Look, Strictly started it with Craig and Len doing their Statler and Waldorf impersonations. If they don’t want to draw our attention to the performers who are all startled expressions, fluff and jerky performances they shouldn’t lampshade them.
I’ll admit my heart sank at the concept of Broadway night. For one thing every night is pantomime night on the Strictly dancefloor, especially when it comes to the judges. Unlike the hair-trigger audience who appear to have been stuffed full of ’70s orange squash and pre-health and safety Smarties, my favourite of the judges is resident ‘villain’ Craig. He seems to me to be the only one judging dancing as opposed to national treasure status. And the day he finally loses it and punches Bruce on the nose for one of his homophobic comments will be Fab-u-lous.
I confess to getting a bit distracted at the beginning of this because I spotted Paul ‘Silver fox of the Great British Bake Off’ Hollywood in the audience and started thinking about cakes. But that’s no bad thing. It allowed the Brucie drivel to wash over me in a not unpleasant, bun-scented reverie.
Several things struck me this week:
- Brucie really shouldn’t be allowed to mention Audley’s ‘rhythm’ without a useful aide (and I’d volunteer) quietly wrapping Nancy’s boa around his neck & doing a little bit of constricting to shut him up
- Audley comes across as a lovely bloke: he won’t win, but I like him a lot
- With Len Goodman talking about things getting a bit ‘chilly around his willy’ and Bruno’s pantomime letching, it can get too much like a Carry on film at times, and not in a good way
- The show is currently far too long for someone with my attention span – which actually makes me pleased couples will be voted off from now onwards
- Others on Twitter may mock (Our Man in the South, I’m looking at you. ‘Bertie Bassett’ indeed) but I thought Anita Dobson looked fantastic in her Carmen Miranda salsa outfit, and she danced beautifully too
- Less keen on Dan Lobb Continue reading
Following on from OMITS’ sterling work, it is now my turn to take my rightful place in the Shadow of the Glitterball. From the safety of my laptop, you understand – me on a dancefloor is the sort of occasion that court orders were invented for.
Nothing unusual to report on the first bit, same as ever i.e. Bruce making the sort of jokes found on the floor of a Christmas cracker factory whilst Tess vacantly looks on in a dress that gives her that whole “toilet roll holder they forgot to finish” vibe. Has the show taken a leaf out of X-Factor and started theming? If so, this week must be Ghastly Novelty Fancy Dress week.
First up, Harry Judd from McFly. He too seems to have embraced the Fancy Dress theme by coming as a darts player. Meanwhile, his partner Aliona looks a bit like that girl that murdered her dad in Coronation Street. Despite this inauspicious start, their Cha Cha Cha (or Cha cubed, for those of you as sad as me), to probably the most insanely catchy pop song of the last 5 years is a lot of fun. A bit jerky and uncertain, for sure. But he’s an enthusiastic performer and they do seem to have chemistry. The whole thing is very enjoyable right up until the point where Bruno starts talking about spunk. I of course missed the next bit whilst I threw up but apparently they scored quite well. I did however make it back in time to see the non-dancing celebrities awkwardly mingling in the background and was struck by the similarities between Robbie Savage’s grinny facial expression and that of Roland Rat. Has anybody ever seen them both in the same room? Postcards to the usual address. Continue reading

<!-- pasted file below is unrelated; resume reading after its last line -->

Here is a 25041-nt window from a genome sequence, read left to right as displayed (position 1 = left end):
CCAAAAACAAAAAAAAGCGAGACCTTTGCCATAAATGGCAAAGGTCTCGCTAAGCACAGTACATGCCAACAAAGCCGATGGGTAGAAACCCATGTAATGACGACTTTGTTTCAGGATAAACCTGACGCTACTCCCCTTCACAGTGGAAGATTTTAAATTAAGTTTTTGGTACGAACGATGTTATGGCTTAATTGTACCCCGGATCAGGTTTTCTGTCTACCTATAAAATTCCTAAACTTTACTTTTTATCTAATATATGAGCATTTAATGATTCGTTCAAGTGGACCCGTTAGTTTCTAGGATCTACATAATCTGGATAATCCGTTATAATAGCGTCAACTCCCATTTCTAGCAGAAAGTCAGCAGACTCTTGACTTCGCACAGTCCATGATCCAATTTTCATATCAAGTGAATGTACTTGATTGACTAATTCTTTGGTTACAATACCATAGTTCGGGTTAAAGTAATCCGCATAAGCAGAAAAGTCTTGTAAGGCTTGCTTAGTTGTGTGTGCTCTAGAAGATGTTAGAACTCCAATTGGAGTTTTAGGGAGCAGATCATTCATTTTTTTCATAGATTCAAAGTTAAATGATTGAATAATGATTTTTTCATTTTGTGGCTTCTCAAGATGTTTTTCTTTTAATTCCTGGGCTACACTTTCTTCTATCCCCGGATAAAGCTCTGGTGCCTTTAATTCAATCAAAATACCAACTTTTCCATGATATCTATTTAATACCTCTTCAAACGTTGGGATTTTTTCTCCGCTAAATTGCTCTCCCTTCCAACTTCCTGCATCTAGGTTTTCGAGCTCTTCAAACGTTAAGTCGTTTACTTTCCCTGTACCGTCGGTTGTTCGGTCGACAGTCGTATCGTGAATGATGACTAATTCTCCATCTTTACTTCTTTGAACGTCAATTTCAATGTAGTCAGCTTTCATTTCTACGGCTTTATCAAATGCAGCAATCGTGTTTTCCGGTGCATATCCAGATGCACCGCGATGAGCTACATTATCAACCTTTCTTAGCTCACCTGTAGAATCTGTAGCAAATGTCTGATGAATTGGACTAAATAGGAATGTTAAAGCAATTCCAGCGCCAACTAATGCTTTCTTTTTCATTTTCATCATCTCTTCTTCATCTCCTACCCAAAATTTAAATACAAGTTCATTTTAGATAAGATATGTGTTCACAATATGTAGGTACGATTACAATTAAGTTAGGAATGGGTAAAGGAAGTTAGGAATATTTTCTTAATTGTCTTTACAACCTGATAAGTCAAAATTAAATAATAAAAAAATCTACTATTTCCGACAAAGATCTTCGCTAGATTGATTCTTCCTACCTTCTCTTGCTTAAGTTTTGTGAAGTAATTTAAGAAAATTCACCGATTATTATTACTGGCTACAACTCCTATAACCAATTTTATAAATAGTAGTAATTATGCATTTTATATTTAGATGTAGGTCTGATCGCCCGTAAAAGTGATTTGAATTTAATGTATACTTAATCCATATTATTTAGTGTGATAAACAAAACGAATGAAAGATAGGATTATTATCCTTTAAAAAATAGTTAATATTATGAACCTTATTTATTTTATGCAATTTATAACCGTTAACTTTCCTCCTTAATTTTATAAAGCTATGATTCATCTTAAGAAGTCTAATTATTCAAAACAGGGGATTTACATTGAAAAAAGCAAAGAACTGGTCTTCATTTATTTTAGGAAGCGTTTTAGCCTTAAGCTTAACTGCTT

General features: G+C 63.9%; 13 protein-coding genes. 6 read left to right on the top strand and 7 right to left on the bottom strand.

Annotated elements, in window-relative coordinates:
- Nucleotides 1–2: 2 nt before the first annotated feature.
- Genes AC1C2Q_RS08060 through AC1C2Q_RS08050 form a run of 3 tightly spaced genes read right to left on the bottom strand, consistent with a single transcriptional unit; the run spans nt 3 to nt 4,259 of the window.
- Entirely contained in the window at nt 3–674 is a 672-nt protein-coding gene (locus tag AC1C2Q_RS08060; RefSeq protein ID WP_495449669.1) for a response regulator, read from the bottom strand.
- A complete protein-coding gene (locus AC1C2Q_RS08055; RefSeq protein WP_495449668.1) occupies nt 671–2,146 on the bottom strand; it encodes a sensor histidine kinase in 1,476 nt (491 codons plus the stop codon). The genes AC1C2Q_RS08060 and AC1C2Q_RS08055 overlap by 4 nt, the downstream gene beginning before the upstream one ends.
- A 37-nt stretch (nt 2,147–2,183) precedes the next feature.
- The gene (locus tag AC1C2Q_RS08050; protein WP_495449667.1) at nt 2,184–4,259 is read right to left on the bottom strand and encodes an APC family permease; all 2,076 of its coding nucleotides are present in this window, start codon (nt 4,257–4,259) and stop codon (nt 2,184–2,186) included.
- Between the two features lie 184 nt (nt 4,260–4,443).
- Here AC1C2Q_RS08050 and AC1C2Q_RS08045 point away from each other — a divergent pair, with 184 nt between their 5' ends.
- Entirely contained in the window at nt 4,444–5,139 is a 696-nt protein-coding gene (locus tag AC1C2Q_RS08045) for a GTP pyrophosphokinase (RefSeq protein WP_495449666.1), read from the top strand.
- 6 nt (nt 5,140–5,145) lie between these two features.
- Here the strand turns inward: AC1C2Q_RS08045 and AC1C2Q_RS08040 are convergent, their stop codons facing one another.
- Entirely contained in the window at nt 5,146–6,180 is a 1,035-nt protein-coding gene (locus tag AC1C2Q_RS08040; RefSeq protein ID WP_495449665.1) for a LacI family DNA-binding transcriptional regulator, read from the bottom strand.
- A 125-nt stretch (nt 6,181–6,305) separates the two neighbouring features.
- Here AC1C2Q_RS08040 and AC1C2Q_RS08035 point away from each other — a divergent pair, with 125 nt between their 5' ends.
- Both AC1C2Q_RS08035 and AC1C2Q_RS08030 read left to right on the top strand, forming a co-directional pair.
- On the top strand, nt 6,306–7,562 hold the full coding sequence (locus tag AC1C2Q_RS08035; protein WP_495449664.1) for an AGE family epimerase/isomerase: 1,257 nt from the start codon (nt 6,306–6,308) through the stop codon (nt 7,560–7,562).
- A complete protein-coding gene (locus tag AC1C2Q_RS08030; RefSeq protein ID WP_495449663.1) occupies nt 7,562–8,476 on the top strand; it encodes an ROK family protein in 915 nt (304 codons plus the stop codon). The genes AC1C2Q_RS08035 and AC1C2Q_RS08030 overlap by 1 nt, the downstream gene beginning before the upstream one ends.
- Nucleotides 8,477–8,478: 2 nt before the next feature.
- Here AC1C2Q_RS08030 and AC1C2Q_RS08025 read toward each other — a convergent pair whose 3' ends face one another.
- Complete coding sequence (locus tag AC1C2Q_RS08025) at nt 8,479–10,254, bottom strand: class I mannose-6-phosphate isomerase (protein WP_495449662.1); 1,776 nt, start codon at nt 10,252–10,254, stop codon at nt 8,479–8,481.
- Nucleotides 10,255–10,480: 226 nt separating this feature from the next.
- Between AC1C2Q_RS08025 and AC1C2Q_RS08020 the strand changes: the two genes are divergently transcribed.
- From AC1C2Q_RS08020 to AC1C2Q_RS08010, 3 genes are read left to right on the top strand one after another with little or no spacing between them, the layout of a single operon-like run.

The new series hasn’t kicked off properly yet, that doesn’t happen for another three weeks, but last night everyone showed up, booted, suited, sequined and spray-tanned, for the ‘mix n match’ celebrities to pro-dancer event. Reassuringly, very little has changed since the end of the last series, which was won by Kara Tointon and Artem ‘the chest’ Chigvintsev. Bruce Forsyth has been knighted in the meantime of course, but nothing about that man has really changed for forty years, it’s just the women he twirls who get replaced with a younger model. Tess Daly remains his Strictly Anthea Redfern, and last night was given a twirl in a slightly alarming canary yellow jumpsuit. But, hey, this is not a show for those who enjoy the understated. The judges looked exactly the same, in a good way, other than Alesha’s most peculiar pony tail (and the award for best description goes to Velocity Girl’s mother on Twitter who said she looked like: “a cheap Barbie doll rip-off where they can’t get the hair right”).
And on that note, of Alesha I mean, I’ve been pondering the still slightly radioactive issue of the removal of Arlene Philips as a Strictly judge. I support older women on telly to the hilt. Always loved Moira Stewart, feel Mary Berry kicks culinary butt as a judge on the Great British Bake Off (as does Prue Leith on Great British Menu). But the problem with Arlene was that I didn’t really like her judging style, and not because of her age. She’s gorgeous of course, and she rocks as a Hot Gossip choreography legend, but when she was commenting on performances in Strictly, I found her over-worked, tortured ‘puns’ to be excruciating to listen to. Not worse than the pantomime donkey, Bruno Tonioli of course. So I’m sorry everyone. I like Alesha and I don’t really miss Arlene.
My favourites are the acerbic tongued Craig Revel Horwood and the down to earth, reassuring hand-on-the tiller head judge Len Goodman. And I think all four of them work well together.